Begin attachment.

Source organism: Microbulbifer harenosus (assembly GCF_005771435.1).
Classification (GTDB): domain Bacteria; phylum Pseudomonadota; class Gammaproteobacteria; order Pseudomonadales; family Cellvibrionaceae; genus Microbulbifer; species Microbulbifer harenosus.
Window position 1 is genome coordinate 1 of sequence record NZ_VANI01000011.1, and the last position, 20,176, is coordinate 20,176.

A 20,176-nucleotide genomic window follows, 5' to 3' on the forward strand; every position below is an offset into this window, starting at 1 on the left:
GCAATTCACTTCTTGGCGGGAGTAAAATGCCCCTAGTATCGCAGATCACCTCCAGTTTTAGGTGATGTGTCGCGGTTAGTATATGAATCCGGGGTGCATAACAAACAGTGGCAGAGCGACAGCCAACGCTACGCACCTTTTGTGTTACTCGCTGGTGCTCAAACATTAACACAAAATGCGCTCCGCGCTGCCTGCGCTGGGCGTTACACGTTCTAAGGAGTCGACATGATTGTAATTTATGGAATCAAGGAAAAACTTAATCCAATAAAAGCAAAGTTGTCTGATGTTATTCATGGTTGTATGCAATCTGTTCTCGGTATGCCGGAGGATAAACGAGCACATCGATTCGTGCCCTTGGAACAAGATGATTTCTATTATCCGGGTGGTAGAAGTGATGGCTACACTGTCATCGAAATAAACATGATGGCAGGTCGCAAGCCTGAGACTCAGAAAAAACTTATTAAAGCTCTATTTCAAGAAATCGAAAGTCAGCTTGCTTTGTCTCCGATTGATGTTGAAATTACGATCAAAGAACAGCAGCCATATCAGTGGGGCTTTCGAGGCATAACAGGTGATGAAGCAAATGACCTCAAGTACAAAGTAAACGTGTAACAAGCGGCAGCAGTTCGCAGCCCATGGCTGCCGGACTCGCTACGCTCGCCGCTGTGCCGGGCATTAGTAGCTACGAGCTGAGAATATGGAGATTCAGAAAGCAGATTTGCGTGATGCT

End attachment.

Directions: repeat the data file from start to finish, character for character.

Source organism: Microbulbifer harenosus (assembly GCF_005771435.1).
Classification (GTDB): domain Bacteria; phylum Pseudomonadota; class Gammaproteobacteria; order Pseudomonadales; family Cellvibrionaceae; genus Microbulbifer; species Microbulbifer harenosus.
Window position 1 is genome coordinate 1 of sequence record NZ_VANI01000011.1, and the last position, 20,176, is coordinate 20,176.

A 20,176-nucleotide genomic window follows, 5' to 3' on the forward strand; every position below is an offset into this window, starting at 1 on the left:
GCAATTCACTTCTTGGCGGGAGTAAAATGCCCCTAGTATCGCAGATCACCTCCAGTTTTAGGTGATGTGTCGCGGTTAGTATATGAATCCGGGGTGCATAACAAACAGTGGCAGAGCGACAGCCAACGCTACGCACCTTTTGTGTTACTCGCTGGTGCTCAAACATTAACACAAAATGCGCTCCGCGCTGCCTGCGCTGGGCGTTACACGTTCTAAGGAGTCGACATGATTGTAATTTATGGAATCAAGGAAAAACTTAATCCAATAAAAGCAAAGTTGTCTGATGTTATTCATGGTTGTATGCAATCTGTTCTCGGTATGCCGGAGGATAAACGAGCACATCGATTCGTGCCCTTGGAACAAGATGATTTCTATTATCCGGGTGGTAGAAGTGATGGCTACACTGTCATCGAAATAAACATGATGGCAGGTCGCAAGCCTGAGACTCAGAAAAAACTTATTAAAGCTCTATTTCAAGAAATCGAAAGTCAGCTTGCTTTGTCTCCGATTGATGTTGAAATTACGATCAAAGAACAGCAGCCATATCAGTGGGGCTTTCGAGGCATAACAGGTGATGAAGCAAATGACCTCAAGTACAAAGTAAACGTGTAACAAGCGGCAGCAGTTCGCAGCCCATGGCTGCCGGACTCGCTACGCTCGCCGCTGTGCCGGGCATTAGTAGCTACGAGCTGAGAATATGGAGATTCAGAAAGCAGATTTGCGTGATGCT